Financial advisers say a new tax amnesty announced by the Government is likely to be of “great interest” for individuals with offshore accounts.
The New Disclosure Opportunity was brought in last week and is estimated to target 100,000 investors at more than 500 UK and foreign banks and building societies believed to be using offshore bank accounts, potentially to avoid paying the correct amount of tax.
The targeted banks are expected to be issuing letters to their customers informing them of the notification period which will run from September 1 to November 30 for paper disclosure registration to HMRC and from October 1 to November 30 for online disclosure registration.
Recent news regarding the Organisation for Economic Co-operation and Development’s “grey list” of states which need to improve their tax co-operation standards has sparked global interest in the use of offshore accounts and the measures authorities should take to prevent misuse.
Birmingham-based Heather Taylor, member of financial adviser Grant Thornton’s national tax investigations team, said: “Tax evaders who knowingly avoided disclosing their assets under the initial 2007 Offshore Disclosure Facility in the hope they would not be caught are likely to be feeling the heat now.
“In some extreme cases, individuals could face penalties of up to 100 per cent of the tax due and in exceptional circumstances, a criminal investigation could follow. If any taxpayer in this situation receives a letter from their bank, they should consider taking advantage of the NDO or face serious consequences.”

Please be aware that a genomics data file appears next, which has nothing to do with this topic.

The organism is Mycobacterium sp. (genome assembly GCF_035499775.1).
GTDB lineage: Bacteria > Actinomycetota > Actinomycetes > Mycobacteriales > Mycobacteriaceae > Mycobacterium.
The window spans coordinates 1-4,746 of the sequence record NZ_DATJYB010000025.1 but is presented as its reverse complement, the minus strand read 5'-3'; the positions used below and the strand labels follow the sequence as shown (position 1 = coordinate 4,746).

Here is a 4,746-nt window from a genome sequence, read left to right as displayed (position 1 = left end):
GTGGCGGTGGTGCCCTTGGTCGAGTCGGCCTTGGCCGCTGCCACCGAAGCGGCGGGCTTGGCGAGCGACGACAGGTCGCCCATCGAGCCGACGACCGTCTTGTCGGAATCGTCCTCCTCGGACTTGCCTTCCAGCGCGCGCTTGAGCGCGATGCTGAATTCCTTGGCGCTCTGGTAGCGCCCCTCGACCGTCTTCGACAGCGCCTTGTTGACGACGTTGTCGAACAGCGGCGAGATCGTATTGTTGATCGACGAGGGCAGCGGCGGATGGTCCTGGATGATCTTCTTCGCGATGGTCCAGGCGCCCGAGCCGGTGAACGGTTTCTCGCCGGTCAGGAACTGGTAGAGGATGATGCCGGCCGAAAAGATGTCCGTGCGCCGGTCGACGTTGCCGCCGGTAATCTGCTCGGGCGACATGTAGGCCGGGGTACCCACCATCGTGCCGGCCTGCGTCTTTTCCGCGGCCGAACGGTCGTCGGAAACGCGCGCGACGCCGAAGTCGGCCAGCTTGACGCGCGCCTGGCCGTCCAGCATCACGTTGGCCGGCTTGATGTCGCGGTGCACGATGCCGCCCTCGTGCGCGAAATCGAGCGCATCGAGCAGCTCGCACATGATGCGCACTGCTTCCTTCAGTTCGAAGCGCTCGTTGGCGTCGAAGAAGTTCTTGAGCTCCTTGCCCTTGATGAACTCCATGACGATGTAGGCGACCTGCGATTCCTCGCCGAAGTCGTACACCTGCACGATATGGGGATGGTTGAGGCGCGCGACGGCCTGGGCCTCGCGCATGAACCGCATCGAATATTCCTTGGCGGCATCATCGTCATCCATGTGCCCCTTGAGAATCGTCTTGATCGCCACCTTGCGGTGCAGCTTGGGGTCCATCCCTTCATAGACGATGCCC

Even if a disclosure is made under the NDO, there has been no announcement that this would lead to immunity from prosecution, Ms Taylor said.
Offshore account holders making disclosures under the NDO face a fixed penalty of ten per cent, but those taxpayers who were informed of the previous ODF by HMRC and who did not come forward under the 2007 ODF will face a 20 per cent fixed penalty.
Ms Taylor warns that HMRC has said penalties will be no less than 30 per cent for those who fail to make disclosures under the ODF or NDO.
David Pedley, also of Grant Thornton, added: “Tax evaders had their chance to come clean and pay reduced penalties of ten per cent under the initial ODF.”
After registration, the submission deadline for full paper disclosures of any liability is January 31, 2010, and for online disclosures is March 12, 2010.